Cosy crimes and gritty sagas by Corrie Blog editor Glenda, published by Headline. Click pic below!

Saturday, 16 July 2011

Sylvia and Roy on Friday's Corrie


A difficult child was how Sylvia described Roy as a little boy. He went rigid when she tried to cuddle him, even as a baby. He preferred to be in his room instead of being around people. She said it was difficult to love a child like that and he overheard her. You could tell it hurt him but she tried to explain. In the end, he actually defended her against Becky's sniping and I think maybe he's starting to realize what it must have been like from her point of view. Perhaps caring for Hope and having paternal feelings brought a new understanding for Roy?

His father left, his stepfather didn't treat him well, either. He had a lonely childhood, some of it by choice. Roy has resentment, Sylvia has regrets though she does love her son. I also think that she did the best she could. Nobody knew back then why Roy was the way he was. As she also said, people thought he was slow or weird, or both. She probably wondered the same herself, sometimes.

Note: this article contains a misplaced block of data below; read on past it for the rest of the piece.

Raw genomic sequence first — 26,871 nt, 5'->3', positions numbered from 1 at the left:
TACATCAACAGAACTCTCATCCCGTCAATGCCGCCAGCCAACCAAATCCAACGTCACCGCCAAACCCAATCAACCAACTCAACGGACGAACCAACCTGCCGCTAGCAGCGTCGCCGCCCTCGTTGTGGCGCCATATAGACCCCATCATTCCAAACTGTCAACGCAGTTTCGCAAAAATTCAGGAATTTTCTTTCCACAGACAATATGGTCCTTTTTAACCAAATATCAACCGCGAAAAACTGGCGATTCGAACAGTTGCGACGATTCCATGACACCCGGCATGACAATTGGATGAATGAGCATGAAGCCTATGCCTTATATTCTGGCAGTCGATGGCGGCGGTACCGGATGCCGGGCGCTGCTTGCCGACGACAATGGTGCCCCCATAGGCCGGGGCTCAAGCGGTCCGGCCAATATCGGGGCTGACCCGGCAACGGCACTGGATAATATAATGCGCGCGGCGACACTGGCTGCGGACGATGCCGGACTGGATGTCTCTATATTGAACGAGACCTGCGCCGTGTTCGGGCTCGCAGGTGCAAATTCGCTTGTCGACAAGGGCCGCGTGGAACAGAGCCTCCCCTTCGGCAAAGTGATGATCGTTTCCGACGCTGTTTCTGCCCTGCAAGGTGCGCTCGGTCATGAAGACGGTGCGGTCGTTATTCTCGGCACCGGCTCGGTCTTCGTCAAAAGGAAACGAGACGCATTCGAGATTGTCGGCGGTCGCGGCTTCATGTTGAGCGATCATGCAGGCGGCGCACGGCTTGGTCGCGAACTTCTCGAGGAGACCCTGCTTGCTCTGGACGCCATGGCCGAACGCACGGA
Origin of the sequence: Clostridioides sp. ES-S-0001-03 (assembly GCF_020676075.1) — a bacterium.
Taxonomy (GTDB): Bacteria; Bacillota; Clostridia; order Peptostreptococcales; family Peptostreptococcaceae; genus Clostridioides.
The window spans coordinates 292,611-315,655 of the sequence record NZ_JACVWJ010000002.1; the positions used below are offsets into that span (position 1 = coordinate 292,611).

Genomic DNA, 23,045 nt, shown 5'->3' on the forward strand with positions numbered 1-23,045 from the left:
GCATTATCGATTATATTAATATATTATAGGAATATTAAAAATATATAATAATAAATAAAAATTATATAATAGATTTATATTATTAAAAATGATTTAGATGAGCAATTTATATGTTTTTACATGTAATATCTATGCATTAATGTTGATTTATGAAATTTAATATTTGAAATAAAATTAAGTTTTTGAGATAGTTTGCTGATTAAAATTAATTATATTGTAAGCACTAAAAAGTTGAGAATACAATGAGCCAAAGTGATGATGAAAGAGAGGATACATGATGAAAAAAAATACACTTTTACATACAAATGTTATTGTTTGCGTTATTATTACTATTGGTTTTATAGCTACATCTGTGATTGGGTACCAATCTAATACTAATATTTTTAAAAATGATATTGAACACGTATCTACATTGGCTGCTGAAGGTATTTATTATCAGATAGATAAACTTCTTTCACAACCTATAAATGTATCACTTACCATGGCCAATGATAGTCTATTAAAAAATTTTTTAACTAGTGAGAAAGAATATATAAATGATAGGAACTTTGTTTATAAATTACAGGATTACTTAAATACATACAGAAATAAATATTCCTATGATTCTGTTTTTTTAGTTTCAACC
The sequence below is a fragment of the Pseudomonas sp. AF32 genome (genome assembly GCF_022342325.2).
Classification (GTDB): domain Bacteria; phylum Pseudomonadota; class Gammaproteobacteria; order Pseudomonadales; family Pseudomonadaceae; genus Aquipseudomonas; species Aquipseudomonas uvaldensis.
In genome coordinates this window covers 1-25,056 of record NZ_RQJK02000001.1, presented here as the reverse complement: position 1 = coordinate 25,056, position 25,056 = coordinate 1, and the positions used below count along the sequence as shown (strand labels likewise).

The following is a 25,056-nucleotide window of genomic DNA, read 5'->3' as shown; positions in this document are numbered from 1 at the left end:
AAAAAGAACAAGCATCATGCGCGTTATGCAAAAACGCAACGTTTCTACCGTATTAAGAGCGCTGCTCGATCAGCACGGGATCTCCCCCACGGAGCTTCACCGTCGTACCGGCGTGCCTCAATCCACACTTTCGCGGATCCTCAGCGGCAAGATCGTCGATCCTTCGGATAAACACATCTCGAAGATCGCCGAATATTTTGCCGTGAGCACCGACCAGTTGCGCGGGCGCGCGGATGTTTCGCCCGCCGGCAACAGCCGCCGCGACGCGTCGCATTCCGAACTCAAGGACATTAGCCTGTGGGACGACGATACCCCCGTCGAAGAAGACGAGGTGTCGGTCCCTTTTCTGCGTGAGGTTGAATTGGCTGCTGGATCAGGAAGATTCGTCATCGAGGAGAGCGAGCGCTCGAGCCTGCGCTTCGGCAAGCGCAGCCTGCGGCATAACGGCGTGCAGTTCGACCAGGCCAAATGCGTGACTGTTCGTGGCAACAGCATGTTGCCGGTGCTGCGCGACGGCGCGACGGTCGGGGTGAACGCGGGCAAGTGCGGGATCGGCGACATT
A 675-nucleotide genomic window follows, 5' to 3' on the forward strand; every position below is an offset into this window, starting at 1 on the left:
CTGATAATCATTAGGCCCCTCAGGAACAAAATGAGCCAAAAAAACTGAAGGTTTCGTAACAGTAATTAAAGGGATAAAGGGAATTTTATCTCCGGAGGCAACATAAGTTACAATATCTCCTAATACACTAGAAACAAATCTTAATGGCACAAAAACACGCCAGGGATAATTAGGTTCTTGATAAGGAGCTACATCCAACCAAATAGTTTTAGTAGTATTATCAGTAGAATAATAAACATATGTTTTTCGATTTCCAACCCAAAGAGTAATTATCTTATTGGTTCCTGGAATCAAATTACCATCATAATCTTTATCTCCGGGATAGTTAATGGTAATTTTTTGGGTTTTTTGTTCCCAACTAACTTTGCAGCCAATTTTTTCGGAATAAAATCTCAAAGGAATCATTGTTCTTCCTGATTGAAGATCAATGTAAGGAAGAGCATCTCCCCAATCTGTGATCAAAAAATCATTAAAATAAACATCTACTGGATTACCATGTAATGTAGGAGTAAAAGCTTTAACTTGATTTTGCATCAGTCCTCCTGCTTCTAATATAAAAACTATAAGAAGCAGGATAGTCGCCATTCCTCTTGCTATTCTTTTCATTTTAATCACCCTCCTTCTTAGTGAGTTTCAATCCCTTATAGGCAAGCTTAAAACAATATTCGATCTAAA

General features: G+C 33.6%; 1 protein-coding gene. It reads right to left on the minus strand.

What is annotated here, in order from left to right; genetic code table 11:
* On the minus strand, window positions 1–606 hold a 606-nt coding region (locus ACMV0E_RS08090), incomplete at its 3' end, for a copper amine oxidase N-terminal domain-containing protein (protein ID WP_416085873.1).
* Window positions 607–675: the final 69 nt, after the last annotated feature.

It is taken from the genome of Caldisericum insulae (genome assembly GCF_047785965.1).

Roy is likely somewhat autistic or has Asperger's Syndrome and these days, though there's no cure, it's understood and there's better ways to help children and parents dealing with it. Kids learn with a different process and they can thrive when their parents are understanding and help them properly instead of getting frustrated with them for something they can't help.

We're seeing a thawing in the relationship between Roy and Sylvia, and a slow acceptance between Sylvia and Hayley and the writers and actors are making it into pure gold.